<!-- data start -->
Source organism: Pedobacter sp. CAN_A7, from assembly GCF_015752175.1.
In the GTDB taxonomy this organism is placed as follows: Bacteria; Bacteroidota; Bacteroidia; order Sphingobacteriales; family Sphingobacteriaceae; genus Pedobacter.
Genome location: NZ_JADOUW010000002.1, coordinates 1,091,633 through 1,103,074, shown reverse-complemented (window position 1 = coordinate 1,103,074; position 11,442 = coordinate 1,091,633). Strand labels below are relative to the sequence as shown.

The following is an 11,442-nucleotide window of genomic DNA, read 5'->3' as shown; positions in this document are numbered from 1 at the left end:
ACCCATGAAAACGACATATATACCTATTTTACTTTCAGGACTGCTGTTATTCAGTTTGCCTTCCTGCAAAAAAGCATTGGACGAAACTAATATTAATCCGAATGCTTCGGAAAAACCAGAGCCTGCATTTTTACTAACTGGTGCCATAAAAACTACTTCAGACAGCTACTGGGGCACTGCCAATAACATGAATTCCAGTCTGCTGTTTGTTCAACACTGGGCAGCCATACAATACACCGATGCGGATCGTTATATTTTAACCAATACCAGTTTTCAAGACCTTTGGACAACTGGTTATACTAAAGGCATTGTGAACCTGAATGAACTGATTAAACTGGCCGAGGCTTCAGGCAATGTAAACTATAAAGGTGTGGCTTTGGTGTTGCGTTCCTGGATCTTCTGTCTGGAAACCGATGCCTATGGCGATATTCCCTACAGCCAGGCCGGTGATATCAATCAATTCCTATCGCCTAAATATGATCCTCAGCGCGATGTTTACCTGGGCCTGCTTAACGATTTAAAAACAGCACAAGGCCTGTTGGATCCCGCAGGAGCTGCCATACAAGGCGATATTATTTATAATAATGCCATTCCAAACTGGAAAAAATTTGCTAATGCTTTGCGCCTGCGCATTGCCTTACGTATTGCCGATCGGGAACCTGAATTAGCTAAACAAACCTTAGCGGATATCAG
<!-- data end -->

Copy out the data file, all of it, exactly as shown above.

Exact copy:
Source organism: Pedobacter sp. CAN_A7, from assembly GCF_015752175.1.
In the GTDB taxonomy this organism is placed as follows: Bacteria; Bacteroidota; Bacteroidia; order Sphingobacteriales; family Sphingobacteriaceae; genus Pedobacter.
Genome location: NZ_JADOUW010000002.1, coordinates 1,091,633 through 1,103,074, shown reverse-complemented (window position 1 = coordinate 1,103,074; position 11,442 = coordinate 1,091,633). Strand labels below are relative to the sequence as shown.

The following is an 11,442-nucleotide window of genomic DNA, read 5'->3' as shown; positions in this document are numbered from 1 at the left end:
ACCCATGAAAACGACATATATACCTATTTTACTTTCAGGACTGCTGTTATTCAGTTTGCCTTCCTGCAAAAAAGCATTGGACGAAACTAATATTAATCCGAATGCTTCGGAAAAACCAGAGCCTGCATTTTTACTAACTGGTGCCATAAAAACTACTTCAGACAGCTACTGGGGCACTGCCAATAACATGAATTCCAGTCTGCTGTTTGTTCAACACTGGGCAGCCATACAATACACCGATGCGGATCGTTATATTTTAACCAATACCAGTTTTCAAGACCTTTGGACAACTGGTTATACTAAAGGCATTGTGAACCTGAATGAACTGATTAAACTGGCCGAGGCTTCAGGCAATGTAAACTATAAAGGTGTGGCTTTGGTGTTGCGTTCCTGGATCTTCTGTCTGGAAACCGATGCCTATGGCGATATTCCCTACAGCCAGGCCGGTGATATCAATCAATTCCTATCGCCTAAATATGATCCTCAGCGCGATGTTTACCTGGGCCTGCTTAACGATTTAAAAACAGCACAAGGCCTGTTGGATCCCGCAGGAGCTGCCATACAAGGCGATATTATTTATAATAATGCCATTCCAAACTGGAAAAAATTTGCTAATGCTTTGCGCCTGCGCATTGCCTTACGTATTGCCGATCGGGAACCTGAATTAGCTAAACAAACCTTAGCGGATATCAG